Humpty Dumpty sat on a wall
Humpty Dumpty had a great fall
All the king’s horses and all the king’s men
Couldn’t put Humpty together again
I’m a men’s image specialist and I liken my image process to the Humpty Dumpty concept in that I take my clients apart, analyze those parts, and put them back together in a more comfortable, attractive, and natural configuration. I love this analogy, but I really thought about this Humpty Dumpty character one day, then started to look into it. It turns out that Humpty Dumpty has much more meaning and history to him than I realized.
In a very interesting blog that describes the origin of nursery rhymes, LetterPile cites the Oxford English Dictionary entry for “humpty dumpty”, a 17th century reference to” brandy boiled with ale. In the 1700s, it was also a term used to describe a short, clumsy person. It has also been a nickname attributed to someone who has had too much alcohol (perhaps imbibing the drink of the same name).”
Literature’s first mention of Humpty came in 1797 with Samuel Arnold’s Juvenile Amusements. This original didn’t mention the king’s horses and men but rather, four score and four score more could not make Humpty Dumpty where he was before. The rhyme’s next incarnation in 1842 seems to anticipate a second verse after Humpty hit the ground:
Humpty-Dumpty lay in a beck
With all his sinews around his neck;
Forty doctors and forty wights
Couldn’t put Humpty-Dumpty to rights.
It wasn’t until 1872 with Lewis Carroll’s fantastically drug-addled work, Through the Looking Glass, that the Humpty Dumpty rhyme made its place in children’s literature, but this time, all the king’s horses and all the king’s men couldn’t put Humpty in his place again. In Lewis’ version, Humpty Dumpty is an egg with an enormous face, wearing clothes, and having a rude conversation with Alice.
Lewis’ opium (greatly) influenced his writing and his hallucinations painted a creepy picture of Humpty: “If he smiled much more the ends of his mouth might meet behind,” [Alice] thought: “and then I don’t know what would happen to his head! I’m afraid it would come off!”
“What a beautiful belt you’ve got on!” Alice suddenly remarked. “At least,” she corrected herself on second thought, “a beautiful cravat, I should have said – no, a belt, I mean – I beg your pardon!” she asked in dismay, for Humpty Dumpty looked thoroughly offended, and she began to wish she hadn’t chosen that subject. “If only I knew.” she thought to herself, “which was neck and which was waist!”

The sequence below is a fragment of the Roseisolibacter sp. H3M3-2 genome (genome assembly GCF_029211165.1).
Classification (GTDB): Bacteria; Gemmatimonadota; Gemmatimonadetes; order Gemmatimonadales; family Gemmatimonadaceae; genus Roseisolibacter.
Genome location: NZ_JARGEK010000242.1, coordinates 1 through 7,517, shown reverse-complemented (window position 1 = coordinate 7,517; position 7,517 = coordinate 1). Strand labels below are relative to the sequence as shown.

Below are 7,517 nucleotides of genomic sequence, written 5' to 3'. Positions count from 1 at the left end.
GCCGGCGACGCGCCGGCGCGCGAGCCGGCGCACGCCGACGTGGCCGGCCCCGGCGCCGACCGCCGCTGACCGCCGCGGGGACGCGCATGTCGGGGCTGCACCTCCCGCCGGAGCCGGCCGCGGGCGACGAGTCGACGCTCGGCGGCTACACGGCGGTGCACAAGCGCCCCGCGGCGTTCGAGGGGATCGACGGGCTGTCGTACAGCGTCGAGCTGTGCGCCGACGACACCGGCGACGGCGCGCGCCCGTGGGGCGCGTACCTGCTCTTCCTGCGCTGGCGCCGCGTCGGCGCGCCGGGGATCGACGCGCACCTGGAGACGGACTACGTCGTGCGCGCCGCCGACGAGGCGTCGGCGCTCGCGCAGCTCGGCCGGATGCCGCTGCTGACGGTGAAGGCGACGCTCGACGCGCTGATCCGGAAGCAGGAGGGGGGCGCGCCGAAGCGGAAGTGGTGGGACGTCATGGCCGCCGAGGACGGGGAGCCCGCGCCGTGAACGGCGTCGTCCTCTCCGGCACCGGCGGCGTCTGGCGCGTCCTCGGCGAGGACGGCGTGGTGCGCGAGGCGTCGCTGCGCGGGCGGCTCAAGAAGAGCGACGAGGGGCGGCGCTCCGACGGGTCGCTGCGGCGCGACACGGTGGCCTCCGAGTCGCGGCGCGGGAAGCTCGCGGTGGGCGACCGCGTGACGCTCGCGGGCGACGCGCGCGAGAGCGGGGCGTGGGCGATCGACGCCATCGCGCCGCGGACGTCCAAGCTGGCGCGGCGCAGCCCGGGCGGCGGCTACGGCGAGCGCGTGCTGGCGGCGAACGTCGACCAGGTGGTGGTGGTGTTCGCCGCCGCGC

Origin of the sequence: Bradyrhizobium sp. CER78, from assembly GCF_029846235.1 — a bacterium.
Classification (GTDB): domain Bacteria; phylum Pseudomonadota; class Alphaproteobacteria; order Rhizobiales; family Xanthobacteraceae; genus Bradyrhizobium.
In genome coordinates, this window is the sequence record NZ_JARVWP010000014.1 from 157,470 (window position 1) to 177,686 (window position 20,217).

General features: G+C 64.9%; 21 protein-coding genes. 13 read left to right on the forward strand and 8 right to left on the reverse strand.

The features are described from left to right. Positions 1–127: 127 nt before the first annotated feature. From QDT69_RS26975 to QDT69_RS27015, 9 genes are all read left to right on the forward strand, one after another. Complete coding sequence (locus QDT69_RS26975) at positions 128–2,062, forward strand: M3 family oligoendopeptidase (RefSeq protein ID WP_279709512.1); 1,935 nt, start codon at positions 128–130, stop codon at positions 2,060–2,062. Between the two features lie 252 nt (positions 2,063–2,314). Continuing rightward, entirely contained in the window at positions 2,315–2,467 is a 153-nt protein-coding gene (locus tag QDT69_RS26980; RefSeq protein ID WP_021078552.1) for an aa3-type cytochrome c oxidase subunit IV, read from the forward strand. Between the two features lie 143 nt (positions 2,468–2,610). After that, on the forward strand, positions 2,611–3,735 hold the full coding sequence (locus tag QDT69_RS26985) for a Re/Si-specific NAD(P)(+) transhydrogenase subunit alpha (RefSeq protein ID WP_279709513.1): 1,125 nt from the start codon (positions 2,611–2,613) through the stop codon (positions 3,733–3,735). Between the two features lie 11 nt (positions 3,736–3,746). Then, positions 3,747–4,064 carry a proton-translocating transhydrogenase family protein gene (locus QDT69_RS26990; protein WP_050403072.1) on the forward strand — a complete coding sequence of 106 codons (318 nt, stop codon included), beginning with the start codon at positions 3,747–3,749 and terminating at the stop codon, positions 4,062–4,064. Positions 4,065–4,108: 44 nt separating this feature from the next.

This made Humpty angry.
“It is a – most – provoking – thing,” he said at last, “when a person doesn’t know a cravat from a belt!”
Well, we can’t really blame Alice for not being able to decide if a band around an egg’s middle is a belt or a cravat, but outside of his wardrobe and literary history, Humpty’s associations go in unexpected directions. In his next incarnation, Humpty is not boozy drink nor a giant smart-ass egg, but a cannon.
Humpty Dumpty at War
During the English Civil War (1642 – 1649), the town of Colchester was under control of the Royalists, loyal to King Charles I. The town was fortified with large cannons atop the city walls. Some historians believe that one of these cannons was (for unknown reasons) nicknamed “Humpty Dumpty”.
Colchester was under siege by the Parliamentarians who supported a monarchy-free Parliament. The story goes that on July 14 – 15, 1648, a Parliamentarian cannon blew up the wall that Humpty Dumpty sat on. Humpty, the very large and heavy cannon fell to the ground, but no one – neither horse nor man – could recover the cannon. This may have been the event that turned the civil war to the side of the Parliamentarians who took the city on August 28 and went on to overthrow King Charles I the following year and end the war.
According to Adam Wears in his article, Humpty Dumpty Was A Cannon, Not An Egg, the fall of the cannon became legend after the Royalists were defeated, and “the soldiers’ song became a nursery rhyme that was sung to children to tell them of how their brave fathers and grandfathers had defeated the tyrannical King’s great weapon.”
The Origin of Humpty Dumpty suggests another possibility, this time around Richard III in 1485. Richard either had a horse named Wall, or his men (who abandoned him) represented “the wall”. “Either way, the king fell off his horse and was supposedly hacked to pieces on the field—thus no one could put him together again.”
So between liquor, an egg in pants, a cannon that changed English history, bad balance, or a disloyal army, Humpty Dumpty has certainly captured our imaginations. As for my clients, I’m happy to say that I always get them back together again, in spectacular, stylish fashion.